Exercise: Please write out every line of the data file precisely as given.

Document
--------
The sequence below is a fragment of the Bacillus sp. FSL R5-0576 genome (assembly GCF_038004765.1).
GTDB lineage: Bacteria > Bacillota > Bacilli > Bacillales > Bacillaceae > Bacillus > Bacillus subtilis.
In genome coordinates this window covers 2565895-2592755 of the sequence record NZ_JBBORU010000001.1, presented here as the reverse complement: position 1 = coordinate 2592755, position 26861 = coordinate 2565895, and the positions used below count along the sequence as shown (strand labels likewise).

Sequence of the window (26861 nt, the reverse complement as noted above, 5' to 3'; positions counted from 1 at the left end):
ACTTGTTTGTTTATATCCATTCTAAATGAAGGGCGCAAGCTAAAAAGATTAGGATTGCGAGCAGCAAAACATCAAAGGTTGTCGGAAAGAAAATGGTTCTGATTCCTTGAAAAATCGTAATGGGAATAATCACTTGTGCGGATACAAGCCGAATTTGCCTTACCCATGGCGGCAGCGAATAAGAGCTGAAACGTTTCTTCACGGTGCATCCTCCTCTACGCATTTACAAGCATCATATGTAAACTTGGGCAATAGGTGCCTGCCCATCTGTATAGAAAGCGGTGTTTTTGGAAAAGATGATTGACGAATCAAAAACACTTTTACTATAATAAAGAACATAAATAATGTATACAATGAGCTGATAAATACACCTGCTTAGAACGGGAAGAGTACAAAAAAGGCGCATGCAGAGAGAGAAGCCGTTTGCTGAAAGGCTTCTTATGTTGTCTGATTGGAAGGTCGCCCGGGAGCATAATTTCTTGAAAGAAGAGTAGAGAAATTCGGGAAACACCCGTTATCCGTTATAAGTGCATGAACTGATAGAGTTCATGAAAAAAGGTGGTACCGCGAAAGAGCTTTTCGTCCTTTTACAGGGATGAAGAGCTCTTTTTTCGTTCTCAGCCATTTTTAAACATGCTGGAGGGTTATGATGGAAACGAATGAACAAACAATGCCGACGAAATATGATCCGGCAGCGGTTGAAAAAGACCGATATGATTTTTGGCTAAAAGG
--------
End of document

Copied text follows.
The sequence below is a fragment of the Bacillus sp. FSL R5-0576 genome (assembly GCF_038004765.1).
GTDB lineage: Bacteria > Bacillota > Bacilli > Bacillales > Bacillaceae > Bacillus > Bacillus subtilis.
In genome coordinates this window covers 2565895-2592755 of the sequence record NZ_JBBORU010000001.1, presented here as the reverse complement: position 1 = coordinate 2592755, position 26861 = coordinate 2565895, and the positions used below count along the sequence as shown (strand labels likewise).

Sequence of the window (26861 nt, the reverse complement as noted above, 5' to 3'; positions counted from 1 at the left end):
ACTTGTTTGTTTATATCCATTCTAAATGAAGGGCGCAAGCTAAAAAGATTAGGATTGCGAGCAGCAAAACATCAAAGGTTGTCGGAAAGAAAATGGTTCTGATTCCTTGAAAAATCGTAATGGGAATAATCACTTGTGCGGATACAAGCCGAATTTGCCTTACCCATGGCGGCAGCGAATAAGAGCTGAAACGTTTCTTCACGGTGCATCCTCCTCTACGCATTTACAAGCATCATATGTAAACTTGGGCAATAGGTGCCTGCCCATCTGTATAGAAAGCGGTGTTTTTGGAAAAGATGATTGACGAATCAAAAACACTTTTACTATAATAAAGAACATAAATAATGTATACAATGAGCTGATAAATACACCTGCTTAGAACGGGAAGAGTACAAAAAAGGCGCATGCAGAGAGAGAAGCCGTTTGCTGAAAGGCTTCTTATGTTGTCTGATTGGAAGGTCGCCCGGGAGCATAATTTCTTGAAAGAAGAGTAGAGAAATTCGGGAAACACCCGTTATCCGTTATAAGTGCATGAACTGATAGAGTTCATGAAAAAAGGTGGTACCGCGAAAGAGCTTTTCGTCCTTTTACAGGGATGAAGAGCTCTTTTTTCGTTCTCAGCCATTTTTAAACATGCTGGAGGGTTATGATGGAAACGAATGAACAAACAATGCCGACGAAATATGATCCGGCAGCGGTTGAAAAAGACCGATATGATTTTTGGCTAAAAGG